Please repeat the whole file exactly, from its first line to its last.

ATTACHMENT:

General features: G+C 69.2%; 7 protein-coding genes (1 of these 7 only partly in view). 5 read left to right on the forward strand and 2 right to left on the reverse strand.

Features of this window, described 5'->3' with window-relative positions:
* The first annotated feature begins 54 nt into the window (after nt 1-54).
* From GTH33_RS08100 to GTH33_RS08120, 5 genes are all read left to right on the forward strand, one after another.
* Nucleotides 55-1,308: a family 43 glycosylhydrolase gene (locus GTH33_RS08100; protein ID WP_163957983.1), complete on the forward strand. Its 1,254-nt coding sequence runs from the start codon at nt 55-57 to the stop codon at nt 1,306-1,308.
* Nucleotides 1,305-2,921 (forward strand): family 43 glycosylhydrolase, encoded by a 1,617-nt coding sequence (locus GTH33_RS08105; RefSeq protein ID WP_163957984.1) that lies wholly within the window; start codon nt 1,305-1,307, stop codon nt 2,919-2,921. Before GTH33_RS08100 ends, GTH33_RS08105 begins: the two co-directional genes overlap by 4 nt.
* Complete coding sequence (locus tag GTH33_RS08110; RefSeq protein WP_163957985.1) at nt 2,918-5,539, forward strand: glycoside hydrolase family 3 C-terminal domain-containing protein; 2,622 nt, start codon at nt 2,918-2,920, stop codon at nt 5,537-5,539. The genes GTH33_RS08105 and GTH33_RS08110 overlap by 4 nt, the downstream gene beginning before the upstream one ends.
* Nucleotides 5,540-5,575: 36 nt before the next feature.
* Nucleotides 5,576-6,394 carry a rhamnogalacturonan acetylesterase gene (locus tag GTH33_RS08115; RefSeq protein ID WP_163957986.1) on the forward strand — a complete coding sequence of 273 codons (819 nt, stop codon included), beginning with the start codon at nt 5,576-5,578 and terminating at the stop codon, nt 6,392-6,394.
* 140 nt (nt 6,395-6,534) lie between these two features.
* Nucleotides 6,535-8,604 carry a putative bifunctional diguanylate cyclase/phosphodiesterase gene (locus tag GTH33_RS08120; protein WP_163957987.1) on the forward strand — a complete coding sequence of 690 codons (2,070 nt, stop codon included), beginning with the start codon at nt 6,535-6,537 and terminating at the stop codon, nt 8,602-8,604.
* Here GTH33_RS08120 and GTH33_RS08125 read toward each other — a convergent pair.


General features: G+C 69.2%; 7 protein-coding genes (1 of these 7 only partly in view). 5 read left to right on the forward strand and 2 right to left on the reverse strand.

Features of this window, described 5'->3' with window-relative positions:
* The first annotated feature begins 54 nt into the window (after nt 1-54).
* From GTH33_RS08100 to GTH33_RS08120, 5 genes are all read left to right on the forward strand, one after another.
* Nucleotides 55-1,308: a family 43 glycosylhydrolase gene (locus GTH33_RS08100; protein ID WP_163957983.1), complete on the forward strand. Its 1,254-nt coding sequence runs from the start codon at nt 55-57 to the stop codon at nt 1,306-1,308.
* Nucleotides 1,305-2,921 (forward strand): family 43 glycosylhydrolase, encoded by a 1,617-nt coding sequence (locus GTH33_RS08105; RefSeq protein ID WP_163957984.1) that lies wholly within the window; start codon nt 1,305-1,307, stop codon nt 2,919-2,921. Before GTH33_RS08100 ends, GTH33_RS08105 begins: the two co-directional genes overlap by 4 nt.
* Complete coding sequence (locus tag GTH33_RS08110; RefSeq protein WP_163957985.1) at nt 2,918-5,539, forward strand: glycoside hydrolase family 3 C-terminal domain-containing protein; 2,622 nt, start codon at nt 2,918-2,920, stop codon at nt 5,537-5,539. The genes GTH33_RS08105 and GTH33_RS08110 overlap by 4 nt, the downstream gene beginning before the upstream one ends.
* Nucleotides 5,540-5,575: 36 nt before the next feature.
* Nucleotides 5,576-6,394 carry a rhamnogalacturonan acetylesterase gene (locus tag GTH33_RS08115; RefSeq protein ID WP_163957986.1) on the forward strand — a complete coding sequence of 273 codons (819 nt, stop codon included), beginning with the start codon at nt 5,576-5,578 and terminating at the stop codon, nt 6,392-6,394.
* 140 nt (nt 6,395-6,534) lie between these two features.
* Nucleotides 6,535-8,604 carry a putative bifunctional diguanylate cyclase/phosphodiesterase gene (locus tag GTH33_RS08120; protein WP_163957987.1) on the forward strand — a complete coding sequence of 690 codons (2,070 nt, stop codon included), beginning with the start codon at nt 6,535-6,537 and terminating at the stop codon, nt 8,602-8,604.
* Here GTH33_RS08120 and GTH33_RS08125 read toward each other — a convergent pair.